In contrast, Aristotle suggests that self-discovery comes not from solitary self-examination of the senses, but rather from experience and observations of living things. At least Aristotle acknowledges the possibility of human experience. While Platonic dialogues frequently (and exoterically) ask the question ti esti or “what is it” in attaching universal names to particular things, but Aristotle is interested in how the world sorts itself out. Living things are being, and insofar as they are living, they are beings at work. And Aristotle is also concerned with what keeps these beings in order amidst nature at all. Thus, he looks for beings who are actively-at-work-staying-themselves.
Plato, in his Timaeus, offers a pleasurable myth that seriously addresses deep questions in a playful manner, rather than a rational examination of the cosmos. Elsewhere in the Phaedrus, Socrates tells Phaedrus that he much prefers myth-making and story-telling to sober and rational criticisms, because self-knowledge is better attained through myth-making.
In Aristotle’s On The Soul, he proceeds from commonly held assumptions, upward toward a glimpse at truth, or at least a deeper understanding of the nature of things. He begins with the commonly held belief that knowledge is “something beautiful and honored” (Book I, 402a), and begins with an inquiry into the soul, since the soul “is in some way the governing source of all things.” He runs through various impasses when defining the thinghood of the soul -Democritus, Pythagoras, and even Plato in his Timaeus. All these thinkers define soul by three things: motion, sense perception, and bodiliness (405b 12).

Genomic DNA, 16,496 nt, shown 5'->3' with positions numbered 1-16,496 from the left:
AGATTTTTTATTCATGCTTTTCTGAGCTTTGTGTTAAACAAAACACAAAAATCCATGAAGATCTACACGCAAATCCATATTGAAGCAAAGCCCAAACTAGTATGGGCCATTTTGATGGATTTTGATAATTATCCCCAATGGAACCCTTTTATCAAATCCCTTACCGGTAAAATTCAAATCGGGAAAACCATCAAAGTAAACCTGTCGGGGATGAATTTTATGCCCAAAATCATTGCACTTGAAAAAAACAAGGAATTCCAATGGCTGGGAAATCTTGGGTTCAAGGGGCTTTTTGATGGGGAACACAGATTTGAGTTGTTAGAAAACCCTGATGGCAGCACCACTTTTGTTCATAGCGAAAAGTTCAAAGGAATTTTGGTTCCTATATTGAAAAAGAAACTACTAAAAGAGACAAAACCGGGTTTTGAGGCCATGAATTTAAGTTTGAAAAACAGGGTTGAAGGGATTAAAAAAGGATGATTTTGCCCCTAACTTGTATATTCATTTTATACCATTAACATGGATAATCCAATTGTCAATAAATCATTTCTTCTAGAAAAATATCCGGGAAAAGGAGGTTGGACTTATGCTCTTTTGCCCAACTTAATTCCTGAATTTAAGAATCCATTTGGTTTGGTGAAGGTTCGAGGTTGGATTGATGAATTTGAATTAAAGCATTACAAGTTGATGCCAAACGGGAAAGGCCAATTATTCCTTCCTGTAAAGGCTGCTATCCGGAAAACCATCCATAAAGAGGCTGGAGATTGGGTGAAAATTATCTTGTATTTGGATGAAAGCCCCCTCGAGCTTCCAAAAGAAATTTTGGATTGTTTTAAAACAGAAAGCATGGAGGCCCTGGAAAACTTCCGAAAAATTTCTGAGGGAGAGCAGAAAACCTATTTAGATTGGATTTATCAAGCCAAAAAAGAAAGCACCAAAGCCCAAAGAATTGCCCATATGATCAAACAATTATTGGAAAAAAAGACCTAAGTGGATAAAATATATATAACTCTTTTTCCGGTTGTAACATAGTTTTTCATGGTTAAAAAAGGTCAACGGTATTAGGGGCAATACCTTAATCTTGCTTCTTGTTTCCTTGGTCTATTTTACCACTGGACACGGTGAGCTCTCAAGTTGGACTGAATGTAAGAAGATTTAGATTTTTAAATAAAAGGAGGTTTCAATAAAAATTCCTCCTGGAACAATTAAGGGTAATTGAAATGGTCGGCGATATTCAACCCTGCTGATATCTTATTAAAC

In Book II, we get Aristotle’s definition of the soul (summarized here by Joe Sachs): “The body (soma) is material for the soul (psyche or psuche) which is its invisible look (eidos) because the body has being as a potency for the being-at-work-staying-itself. The body’s thinghood that keeps it being a body at all by means of speech, is its soul. The soul constantly maintains the body as a kind of living thing that remains in its self-same category, and the soul is nutritive, as it transforms material from the natural world into perceptible and necessary ingredients to sustain the soul.” Book II, explores the varying powers of the soul, such as the nutritive, reproductive, perceptive potential and so on. The final section of On The Soul is Book III which explores several of the most important ways the soul thinks. Only now, do we see Aristotle using “clarity” and “distinctness” to explore what comes to light with greater certainty.
The past two thousand years have brought considerable criticisms of Aristotle’s notion of “soul,” though most have originated in the last two hundred years in the modern era. Typical criticisms have attempted to push Aristotle’s definition into one of two camps: pure materialism, or else Aristotle is some manner of neo-Christian “ghost in the machine” dualist (i.e. a soul-body distinction is made, which, of course, is never explicated in Aristotle’s On The Soul. He does provide one artless metaphor wherein the soul is like the captain of a ship, but this should not be taken too heavily).
For these readings I used the magnificent Joe Sachs translation of Aristotles On The Soul.